Excuse me for sounding a bit old-fashioned, but what exactly is so surprising about the Harvey Weinstein revelations? Is it a surprise one of Hollywood’s top producers ran a revolving casting couch? Is it a surprise that so many knew about it but kept it quiet?
The biggest surprise, to me, is that everyone is getting so upset about it when, in reality, it’s the way that powerful, predatory men have been behaving since time immemorial and we women have always been, and continue to be, powerless to change that.
As one of only two female reporters in a newsroom of dozens of men – not to mention the hundreds of other men in the building, typesetting, printing and producing the newspaper – it happened to me several times throughout the 1970s and 1980s.
Almost every time I walked into the newspaper composing room there would be whistles and rude comments. You just accepted it as part of the job. Occasionally, the rude comments would be offensive. You just had to smile and move on.
But every now and then, it went too far. I’ll never forget the time one of the editorial bosses came up behind me when I was standing in front of a workbench, reached around my back, cupped his hands under one of my breasts and propositioned me. I was so ashamed, and so gobsmacked, I didn’t say anything. And of course I never told anyone. Who’d believe me, a cub reporter, when he was one of the powerful? Nobody had been around at the time, of course, nobody had seen anything. So nobody knew.
Fast forward a few years and he did the same thing to another young woman reporter. Except she was the next generation of young women, and she wasn’t going to submit to such sexual predation, even though he was one of the bosses. She called him out, told him to get his hands off her and never do that again. Which, sensibly, he didn’t.
Just the same, she never said anything about it; nobody had seen it happen and so, once again, nobody knew. Not for a long time. Not until we’d both left the newspaper, were working in a less male-oriented environment, and were sharing a few untold stories with other women friends over a few wines.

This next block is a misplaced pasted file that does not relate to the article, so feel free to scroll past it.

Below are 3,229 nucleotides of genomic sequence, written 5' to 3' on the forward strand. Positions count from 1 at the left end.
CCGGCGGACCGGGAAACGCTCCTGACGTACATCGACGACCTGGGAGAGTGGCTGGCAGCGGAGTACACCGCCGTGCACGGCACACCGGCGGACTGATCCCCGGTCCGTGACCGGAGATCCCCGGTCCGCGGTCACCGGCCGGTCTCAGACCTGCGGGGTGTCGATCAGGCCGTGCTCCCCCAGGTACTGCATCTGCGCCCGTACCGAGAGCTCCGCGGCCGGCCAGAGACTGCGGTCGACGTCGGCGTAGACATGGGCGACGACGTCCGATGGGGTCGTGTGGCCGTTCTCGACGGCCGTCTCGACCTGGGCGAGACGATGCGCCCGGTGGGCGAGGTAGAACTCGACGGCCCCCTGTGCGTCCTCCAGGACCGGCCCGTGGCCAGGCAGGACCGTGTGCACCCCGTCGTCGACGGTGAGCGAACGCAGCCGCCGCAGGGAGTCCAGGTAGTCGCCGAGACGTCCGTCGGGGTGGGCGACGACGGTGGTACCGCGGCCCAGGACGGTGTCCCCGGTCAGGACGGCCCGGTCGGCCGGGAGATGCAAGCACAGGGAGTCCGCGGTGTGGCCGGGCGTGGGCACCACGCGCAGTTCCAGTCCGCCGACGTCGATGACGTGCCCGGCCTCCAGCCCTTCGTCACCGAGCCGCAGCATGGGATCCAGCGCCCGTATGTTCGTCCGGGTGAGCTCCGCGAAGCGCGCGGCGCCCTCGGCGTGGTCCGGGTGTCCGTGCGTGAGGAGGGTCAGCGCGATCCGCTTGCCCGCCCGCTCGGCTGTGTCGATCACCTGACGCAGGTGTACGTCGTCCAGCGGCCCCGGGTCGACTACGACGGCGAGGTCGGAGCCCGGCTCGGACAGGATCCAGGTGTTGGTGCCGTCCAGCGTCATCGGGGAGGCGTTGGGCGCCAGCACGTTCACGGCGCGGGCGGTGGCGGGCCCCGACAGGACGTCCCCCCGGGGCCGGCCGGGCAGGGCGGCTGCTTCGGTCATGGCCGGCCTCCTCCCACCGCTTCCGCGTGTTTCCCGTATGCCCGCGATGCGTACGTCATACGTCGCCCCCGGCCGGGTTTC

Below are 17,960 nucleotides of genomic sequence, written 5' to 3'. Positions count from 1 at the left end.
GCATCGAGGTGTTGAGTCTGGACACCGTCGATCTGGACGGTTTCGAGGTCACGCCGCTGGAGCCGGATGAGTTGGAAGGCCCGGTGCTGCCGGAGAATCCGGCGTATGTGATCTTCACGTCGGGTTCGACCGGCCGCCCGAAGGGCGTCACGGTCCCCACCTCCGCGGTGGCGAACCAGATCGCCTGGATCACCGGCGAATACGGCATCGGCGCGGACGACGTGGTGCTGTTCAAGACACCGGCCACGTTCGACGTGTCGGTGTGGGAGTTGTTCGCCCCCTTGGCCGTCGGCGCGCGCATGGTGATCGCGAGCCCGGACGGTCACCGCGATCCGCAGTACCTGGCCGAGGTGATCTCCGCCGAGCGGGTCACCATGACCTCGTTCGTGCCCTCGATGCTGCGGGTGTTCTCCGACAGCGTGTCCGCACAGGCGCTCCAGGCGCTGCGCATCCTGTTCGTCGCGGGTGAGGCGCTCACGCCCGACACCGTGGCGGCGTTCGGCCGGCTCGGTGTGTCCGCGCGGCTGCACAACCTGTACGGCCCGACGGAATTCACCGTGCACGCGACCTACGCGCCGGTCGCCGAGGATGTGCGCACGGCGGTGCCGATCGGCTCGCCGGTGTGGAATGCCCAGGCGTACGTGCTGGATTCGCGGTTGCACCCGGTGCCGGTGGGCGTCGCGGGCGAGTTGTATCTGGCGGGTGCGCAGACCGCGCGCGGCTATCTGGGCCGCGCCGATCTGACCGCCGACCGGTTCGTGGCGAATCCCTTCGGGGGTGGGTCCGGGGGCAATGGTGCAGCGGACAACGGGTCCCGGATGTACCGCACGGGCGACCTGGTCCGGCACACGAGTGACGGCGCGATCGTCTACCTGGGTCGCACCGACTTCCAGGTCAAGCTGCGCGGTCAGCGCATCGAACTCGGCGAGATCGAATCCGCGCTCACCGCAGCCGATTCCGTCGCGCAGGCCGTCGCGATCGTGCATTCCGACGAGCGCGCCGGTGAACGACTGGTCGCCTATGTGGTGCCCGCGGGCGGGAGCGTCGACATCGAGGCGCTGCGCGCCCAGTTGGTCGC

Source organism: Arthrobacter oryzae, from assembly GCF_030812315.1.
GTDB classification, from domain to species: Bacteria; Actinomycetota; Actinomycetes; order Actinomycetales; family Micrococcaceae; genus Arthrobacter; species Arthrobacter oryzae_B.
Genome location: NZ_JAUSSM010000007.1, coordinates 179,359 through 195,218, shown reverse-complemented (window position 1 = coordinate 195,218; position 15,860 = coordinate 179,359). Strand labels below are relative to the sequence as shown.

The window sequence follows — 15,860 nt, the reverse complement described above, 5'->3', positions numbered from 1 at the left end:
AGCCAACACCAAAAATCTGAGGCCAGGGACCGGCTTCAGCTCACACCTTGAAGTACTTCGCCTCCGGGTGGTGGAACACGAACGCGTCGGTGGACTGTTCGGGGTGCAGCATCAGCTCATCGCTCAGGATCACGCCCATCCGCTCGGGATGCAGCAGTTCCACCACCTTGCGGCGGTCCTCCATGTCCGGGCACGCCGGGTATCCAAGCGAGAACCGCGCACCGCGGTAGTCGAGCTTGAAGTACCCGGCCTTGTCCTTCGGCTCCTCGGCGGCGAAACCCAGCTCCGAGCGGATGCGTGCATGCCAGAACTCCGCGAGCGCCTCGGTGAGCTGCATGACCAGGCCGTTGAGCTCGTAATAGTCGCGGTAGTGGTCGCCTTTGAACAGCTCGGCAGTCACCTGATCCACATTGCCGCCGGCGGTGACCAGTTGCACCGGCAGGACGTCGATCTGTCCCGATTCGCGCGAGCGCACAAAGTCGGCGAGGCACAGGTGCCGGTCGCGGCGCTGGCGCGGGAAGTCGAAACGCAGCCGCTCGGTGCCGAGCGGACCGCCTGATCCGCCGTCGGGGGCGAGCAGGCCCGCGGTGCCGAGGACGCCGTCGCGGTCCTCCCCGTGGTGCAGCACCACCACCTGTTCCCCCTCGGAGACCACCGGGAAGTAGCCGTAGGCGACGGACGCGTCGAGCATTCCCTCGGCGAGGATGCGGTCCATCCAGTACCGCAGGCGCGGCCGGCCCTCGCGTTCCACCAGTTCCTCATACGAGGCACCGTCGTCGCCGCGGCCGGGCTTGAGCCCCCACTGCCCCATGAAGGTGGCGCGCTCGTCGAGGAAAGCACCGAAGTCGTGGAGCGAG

Turned out this same guy had done that to dozens of women over the years. But none of us said anything at the time, and he continued to try it on and continued to get away with it.
Even when, years later, I saw him in the supermarket, an old man with a slight stoop, I scuttled away with that same shameful feeling I’d done something wrong.
Today, I don’t know a single woman that hasn’t at some stage, felt uncomfortable or even downright scared after some man she works or socialises with has made some totally inappropriate comment or move.
Sometimes she spoke out at the time, mostly she didn’t. Occasionally she told someone afterwards but never made a formal complaint. Many of them felt ashamed, as if they were somehow to blame.
So not a lot has changed. If an older man in a position of authority in your workplace or social scene makes unwanted sexual advances, you know you can make a formal complaint but it’s not as simple as that and even today, it’s not a given. If he’s your boss, or your boss’s boss, you worry it could jeopardise your promotion chances, you worry about having to give evidence and of not being believed. Or, if you’re an aspiring actress and you’re offered the casting couch, you worry about not getting the part. And your fears could be very well founded.
Emma Thompson is just one of the many women being asked what it’s like now the Harvey Weinstein scandal has encouraged discussion about powerful predators like him. Emma, too, says it’s nothing new, that Weinstein is just one of many preying on young women. “It’s been part of our world since time immemorial,” she says. Even when half of Hollywood knew about his predation, no one did anything about it – in fact, they pushed young and vulnerable women in his direction.”
How can it be stopped? How can there be no more Jimmy Savilles and Roman Polanskis? Can Hollywood change? Fat chance. Can all workplaces change? There’s no doubt it’s better. But it hasn’t stopped and I can’t see it stopping as long as there are men in positions of power who feel entitlement to behave that way. Heavens, even the President of the United States believes he is entitled to proposition young women. They have all the power (as they are older and higher up the chain) and we women, at the bottom of the heap, have none.
Hollywood loves a scandal. And the whole world loves it when Hollywood’s A-list celebrities have behaved very badly. Schadenfreude makes us feel so much better. But it won’t stop sexual predation on vulnerable young women.
Felicity Price ONZM is an ex-journalist who now writes bestselling books – funny, fast-paced romance-suspense for the over 50s. Read more on www.felicityprice.com.